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The Associative Changes in Scutellum Nuclear Content and Morphology with Viability Loss of Naturally Aged and Accelerated Aging Wheat ( Triticum aestivum ) Seeds

View Article: PubMed Central - PubMed

ABSTRACT

Timely prediction of seed viability loss over long-term storage represents a challenge in management and conservation of ex situ plant genetic resources. However, little attention has been paid to study the process of seed deterioration and seed aging signals under storage. An attempt was made here to investigate morphological and molecular changes in the scutellum and aleurone sections of naturally or artificially aged wheat seeds using TUNEL assay and DAPI staining. Twelve wheat genotypes or samples exposed to natural ageing (NA) or accelerated ageing (AA) were assayed and these samples had germination rates ranging from 11 to 93%. The assayed samples showed substantial changes in scutellum, but not aleurone. The nuclei observed in the majority of the scutellum cells of the NA seed samples of lower germination rates were longer in size and less visible, while the scutellum cell morphology or arrangement remained unchanged. In contrast, longer AA treatments resulted in the loss of scutellum cell structure, collapse of cell layers, and disappearance of honey comb arrangements. These nuclei and structural changes were consistent with the DNA assessments of nuclear alternations for the selected wheat samples. Interestingly, the sample seed germination loss was found to be associated with the reductions in the scutellum nuclear content and with the increases in the scutellum nuclei length to width ratio. These findings are significant for understanding the process of wheat seed deterioration and are also useful for searching for sensitive seed aging signals for developing tools to monitor seed viability under storage.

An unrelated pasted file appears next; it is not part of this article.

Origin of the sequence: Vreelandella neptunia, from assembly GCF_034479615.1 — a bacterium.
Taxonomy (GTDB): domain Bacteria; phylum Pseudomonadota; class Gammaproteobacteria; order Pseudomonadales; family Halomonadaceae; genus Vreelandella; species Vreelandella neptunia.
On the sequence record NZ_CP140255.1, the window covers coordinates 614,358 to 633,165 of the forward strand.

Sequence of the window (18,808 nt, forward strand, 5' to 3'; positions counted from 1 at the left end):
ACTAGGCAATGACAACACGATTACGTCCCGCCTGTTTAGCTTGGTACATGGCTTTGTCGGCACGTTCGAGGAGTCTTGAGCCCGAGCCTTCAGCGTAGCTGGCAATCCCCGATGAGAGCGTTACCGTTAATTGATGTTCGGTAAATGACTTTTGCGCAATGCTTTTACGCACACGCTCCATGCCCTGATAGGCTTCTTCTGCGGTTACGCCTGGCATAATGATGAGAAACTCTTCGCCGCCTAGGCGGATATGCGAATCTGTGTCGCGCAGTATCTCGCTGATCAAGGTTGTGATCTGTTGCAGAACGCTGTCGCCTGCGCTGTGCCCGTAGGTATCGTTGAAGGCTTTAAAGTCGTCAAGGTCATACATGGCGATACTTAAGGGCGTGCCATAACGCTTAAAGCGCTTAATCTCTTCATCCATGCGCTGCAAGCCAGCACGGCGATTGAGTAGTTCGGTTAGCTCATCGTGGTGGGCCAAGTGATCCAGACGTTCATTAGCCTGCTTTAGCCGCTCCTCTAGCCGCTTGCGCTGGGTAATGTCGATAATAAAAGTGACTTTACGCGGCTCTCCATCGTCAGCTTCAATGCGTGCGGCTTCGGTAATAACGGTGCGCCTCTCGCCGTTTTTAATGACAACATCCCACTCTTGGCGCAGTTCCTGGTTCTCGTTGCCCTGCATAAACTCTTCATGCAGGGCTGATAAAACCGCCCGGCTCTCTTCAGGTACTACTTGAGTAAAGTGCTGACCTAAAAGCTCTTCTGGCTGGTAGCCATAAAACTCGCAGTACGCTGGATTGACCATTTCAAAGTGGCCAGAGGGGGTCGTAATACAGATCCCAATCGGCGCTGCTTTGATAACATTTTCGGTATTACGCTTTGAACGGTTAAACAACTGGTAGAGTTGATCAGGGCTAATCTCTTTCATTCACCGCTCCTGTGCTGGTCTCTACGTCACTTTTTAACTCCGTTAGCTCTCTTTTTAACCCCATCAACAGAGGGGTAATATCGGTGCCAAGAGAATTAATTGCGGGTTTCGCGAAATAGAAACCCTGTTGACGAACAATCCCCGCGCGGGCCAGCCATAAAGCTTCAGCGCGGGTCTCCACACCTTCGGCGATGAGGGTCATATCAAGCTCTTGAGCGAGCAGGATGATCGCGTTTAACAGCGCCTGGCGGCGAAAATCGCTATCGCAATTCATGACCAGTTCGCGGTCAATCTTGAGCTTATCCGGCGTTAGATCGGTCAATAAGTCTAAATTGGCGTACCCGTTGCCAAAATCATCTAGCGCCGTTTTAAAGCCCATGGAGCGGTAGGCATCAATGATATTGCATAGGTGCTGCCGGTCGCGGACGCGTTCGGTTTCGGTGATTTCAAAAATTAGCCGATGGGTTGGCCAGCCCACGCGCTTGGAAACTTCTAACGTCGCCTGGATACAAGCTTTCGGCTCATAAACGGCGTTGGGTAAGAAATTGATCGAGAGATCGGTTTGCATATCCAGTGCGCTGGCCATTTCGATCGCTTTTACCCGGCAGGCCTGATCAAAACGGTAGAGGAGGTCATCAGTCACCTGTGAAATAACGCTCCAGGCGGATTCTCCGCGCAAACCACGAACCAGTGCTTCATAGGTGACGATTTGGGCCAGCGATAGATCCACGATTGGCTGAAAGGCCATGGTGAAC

No MeSH data available.


No significant association observed between estimates of germination rate and aleurone cells average diameter in naturally aged and AA wheat samples. Error bar indicates standard error.
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Figure 6: No significant association observed between estimates of germination rate and aleurone cells average diameter in naturally aged and AA wheat samples. Error bar indicates standard error.

Mentions: We quantified the scutellum changes by measuring scutellum and aleurone nuclei intensities, and determined the association between sample germination and nuclei intensity. It was found that an increase in nuclei staining intensity was positively associated with higher germination in NA and AA wheat seed samples (Figure 4). Similarly, we measured the scutellum (SE and SP) nuclei length and width and estimated the length to width ratios for the NA wheat seed samples. It was found that an increase in nuclei length to width ratios was negatively associated with increased germination for the NA wheat seed samples (Figure 5). However, the ratio measurement was not made for the AA seed samples, as longer AA treatments resulted in the loss of cellular contents and consequently fewer cells with nuclei were available for measurement. Also, we measured the changes in diameter of aleurone cells for both NA and AA wheat seed samples and found a non-significant association between the changes in aleurone cell diameter and germination rate (Figure 6).